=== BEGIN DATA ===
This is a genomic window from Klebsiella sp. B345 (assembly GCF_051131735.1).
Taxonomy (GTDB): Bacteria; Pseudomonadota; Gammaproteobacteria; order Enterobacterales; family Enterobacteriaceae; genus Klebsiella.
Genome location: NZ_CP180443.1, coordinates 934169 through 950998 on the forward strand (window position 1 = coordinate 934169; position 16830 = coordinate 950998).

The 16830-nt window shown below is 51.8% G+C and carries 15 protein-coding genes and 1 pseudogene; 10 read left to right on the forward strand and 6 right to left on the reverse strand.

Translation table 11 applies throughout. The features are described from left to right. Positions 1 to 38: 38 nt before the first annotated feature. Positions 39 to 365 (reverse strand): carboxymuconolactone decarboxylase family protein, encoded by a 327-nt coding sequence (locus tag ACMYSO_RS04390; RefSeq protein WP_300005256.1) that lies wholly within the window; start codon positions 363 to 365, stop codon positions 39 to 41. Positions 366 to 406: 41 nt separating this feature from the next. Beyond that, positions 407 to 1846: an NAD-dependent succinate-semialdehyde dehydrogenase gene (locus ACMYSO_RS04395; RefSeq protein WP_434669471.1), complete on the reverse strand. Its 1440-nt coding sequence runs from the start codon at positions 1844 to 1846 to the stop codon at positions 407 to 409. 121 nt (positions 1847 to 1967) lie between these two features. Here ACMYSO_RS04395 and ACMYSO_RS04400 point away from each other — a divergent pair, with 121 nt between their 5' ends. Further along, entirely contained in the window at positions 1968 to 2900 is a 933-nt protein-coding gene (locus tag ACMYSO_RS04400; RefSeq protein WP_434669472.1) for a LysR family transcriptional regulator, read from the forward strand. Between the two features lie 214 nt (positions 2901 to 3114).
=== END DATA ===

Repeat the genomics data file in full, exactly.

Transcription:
This is a genomic window from Klebsiella sp. B345 (assembly GCF_051131735.1).
Taxonomy (GTDB): Bacteria; Pseudomonadota; Gammaproteobacteria; order Enterobacterales; family Enterobacteriaceae; genus Klebsiella.
Genome location: NZ_CP180443.1, coordinates 934169 through 950998 on the forward strand (window position 1 = coordinate 934169; position 16830 = coordinate 950998).

The 16830-nt window shown below is 51.8% G+C and carries 15 protein-coding genes and 1 pseudogene; 10 read left to right on the forward strand and 6 right to left on the reverse strand.

Translation table 11 applies throughout. The features are described from left to right. Positions 1 to 38: 38 nt before the first annotated feature. Positions 39 to 365 (reverse strand): carboxymuconolactone decarboxylase family protein, encoded by a 327-nt coding sequence (locus tag ACMYSO_RS04390; RefSeq protein WP_300005256.1) that lies wholly within the window; start codon positions 363 to 365, stop codon positions 39 to 41. Positions 366 to 406: 41 nt separating this feature from the next. Beyond that, positions 407 to 1846: an NAD-dependent succinate-semialdehyde dehydrogenase gene (locus ACMYSO_RS04395; RefSeq protein WP_434669471.1), complete on the reverse strand. Its 1440-nt coding sequence runs from the start codon at positions 1844 to 1846 to the stop codon at positions 407 to 409. 121 nt (positions 1847 to 1967) lie between these two features. Here ACMYSO_RS04395 and ACMYSO_RS04400 point away from each other — a divergent pair, with 121 nt between their 5' ends. Further along, entirely contained in the window at positions 1968 to 2900 is a 933-nt protein-coding gene (locus tag ACMYSO_RS04400; RefSeq protein WP_434669472.1) for a LysR family transcriptional regulator, read from the forward strand. Between the two features lie 214 nt (positions 2901 to 3114).